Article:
Background: Pregnant Hispanic women are among those with low levels of physical activity and higher rates of gestational diabetes mellitus (GDM). However, little is known about their exercise patterns during pregnancy, and reasons for exercising.
Purpose: The purpose of this study was to apply a modified version of the theory of planned behavior (TPB) which included moral obligation to identify the predictors of physical activity, specifically regular walking, among pregnant Hispanic women.
Method: Hispanic women (N =102) either with (n=40) or without GDM (n=62) were recruited using quota sampling from two clinics in San Diego County, California. Standard constructs from the TPB, with the addition of moral obligation (MO), were assessed. Physical activity was assessed with the International Physical Activity Questionnaire (IPAQ) and pedometer during the second trimester and again at 4-6 weeks later during the third trimester.
Analysis: Regression analysis was used to determine the independent contribution of TPB variables and MO to intention and the relationship between baseline intention and walking behavior 4 to 6 weeks later.
Results: Intention at baseline was significantly associated with walking baseline behavior during the second trimester (r = .580, p < .001; Beta = .537, p < .001), and PBC ( r = .422, p < .001; Beta = .066, p = .548) were entered into the model. However, once baseline walking behavior (r = .395, Beta = .255, p = .028) was included, it was the strongest and only independent predictor of walking behavior at follow-up. Two TPB variables were independently associated with intention at baseline: PBC (r = .664, p <.001; Beta =.573, p < .001), and subjective norm (r = .427, p < .001; Beta = .173, p = .045). Although MO was not independently associated with intention, baseline TPB variables and MO explained 48% of the variance (p < .0001) in baseline intention to exercise during pregnancy. At baseline, 84% of the participants were moderately active (>600 metabolic equivalent-minutes/week), while only 71% were still moderately active at follow-up. Those with GDM had greater intention to walk and higher physical activity levels, and more positive moral obligation and subjective normative pressures at baseline than did those without GDM; however these differences disappeared at follow up.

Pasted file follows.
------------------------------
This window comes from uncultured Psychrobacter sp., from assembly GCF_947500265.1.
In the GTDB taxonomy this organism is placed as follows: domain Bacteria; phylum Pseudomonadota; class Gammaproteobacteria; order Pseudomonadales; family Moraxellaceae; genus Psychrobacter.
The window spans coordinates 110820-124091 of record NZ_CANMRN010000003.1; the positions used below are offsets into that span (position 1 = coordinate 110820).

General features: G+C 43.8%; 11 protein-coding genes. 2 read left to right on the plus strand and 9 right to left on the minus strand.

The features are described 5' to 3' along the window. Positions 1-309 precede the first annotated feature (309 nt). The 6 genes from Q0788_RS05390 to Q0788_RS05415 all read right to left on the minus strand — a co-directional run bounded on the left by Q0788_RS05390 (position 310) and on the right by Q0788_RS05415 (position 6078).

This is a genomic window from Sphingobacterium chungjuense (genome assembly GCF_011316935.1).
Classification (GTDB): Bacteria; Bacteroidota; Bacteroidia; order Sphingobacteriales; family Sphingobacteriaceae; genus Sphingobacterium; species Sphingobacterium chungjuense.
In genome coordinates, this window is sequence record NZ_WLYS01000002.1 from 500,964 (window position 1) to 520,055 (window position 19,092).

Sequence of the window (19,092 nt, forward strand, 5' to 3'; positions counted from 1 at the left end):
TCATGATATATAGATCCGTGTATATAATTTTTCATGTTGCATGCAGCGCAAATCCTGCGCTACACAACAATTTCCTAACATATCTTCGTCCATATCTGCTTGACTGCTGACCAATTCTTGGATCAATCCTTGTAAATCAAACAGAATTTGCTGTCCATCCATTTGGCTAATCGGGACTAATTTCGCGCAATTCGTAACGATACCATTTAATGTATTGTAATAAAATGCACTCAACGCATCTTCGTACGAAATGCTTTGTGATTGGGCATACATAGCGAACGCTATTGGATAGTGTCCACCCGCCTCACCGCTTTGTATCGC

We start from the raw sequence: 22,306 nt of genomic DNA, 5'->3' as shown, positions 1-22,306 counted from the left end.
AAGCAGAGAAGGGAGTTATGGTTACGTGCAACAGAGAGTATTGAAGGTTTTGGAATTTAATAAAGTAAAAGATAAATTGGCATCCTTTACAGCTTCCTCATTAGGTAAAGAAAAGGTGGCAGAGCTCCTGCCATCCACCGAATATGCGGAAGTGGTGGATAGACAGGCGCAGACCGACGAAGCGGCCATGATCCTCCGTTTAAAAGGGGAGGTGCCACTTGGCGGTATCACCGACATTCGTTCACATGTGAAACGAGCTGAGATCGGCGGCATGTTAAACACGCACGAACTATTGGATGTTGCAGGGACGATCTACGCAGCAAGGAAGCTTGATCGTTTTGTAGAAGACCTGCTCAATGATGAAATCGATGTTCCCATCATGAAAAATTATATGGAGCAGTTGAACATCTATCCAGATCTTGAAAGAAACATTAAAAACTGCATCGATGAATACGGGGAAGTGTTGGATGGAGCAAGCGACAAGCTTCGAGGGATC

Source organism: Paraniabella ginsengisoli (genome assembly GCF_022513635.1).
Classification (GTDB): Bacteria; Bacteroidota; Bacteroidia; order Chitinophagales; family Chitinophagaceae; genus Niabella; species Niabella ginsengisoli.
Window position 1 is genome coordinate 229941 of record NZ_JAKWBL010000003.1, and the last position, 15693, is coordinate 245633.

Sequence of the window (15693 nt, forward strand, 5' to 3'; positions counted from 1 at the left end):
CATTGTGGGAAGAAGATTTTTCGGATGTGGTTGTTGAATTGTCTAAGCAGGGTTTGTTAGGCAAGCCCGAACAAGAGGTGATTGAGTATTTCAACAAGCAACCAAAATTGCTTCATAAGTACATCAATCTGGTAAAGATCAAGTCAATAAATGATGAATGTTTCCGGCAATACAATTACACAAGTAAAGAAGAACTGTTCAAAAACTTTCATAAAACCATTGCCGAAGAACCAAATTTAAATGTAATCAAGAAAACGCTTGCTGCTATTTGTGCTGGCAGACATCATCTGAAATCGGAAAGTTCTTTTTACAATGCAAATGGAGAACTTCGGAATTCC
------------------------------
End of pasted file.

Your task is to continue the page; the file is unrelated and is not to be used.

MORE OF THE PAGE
Conclusions: The results of this study show that past behavior and intention are important predictors of the future exercise performance of pregnant Hispanic women. By understanding the motivating factors and perceived barriers to exercise health educators will have the tools to develop successful interventions to promote and improve exercise behaviors early in pregnancy among Hispanic women at risk for GDM.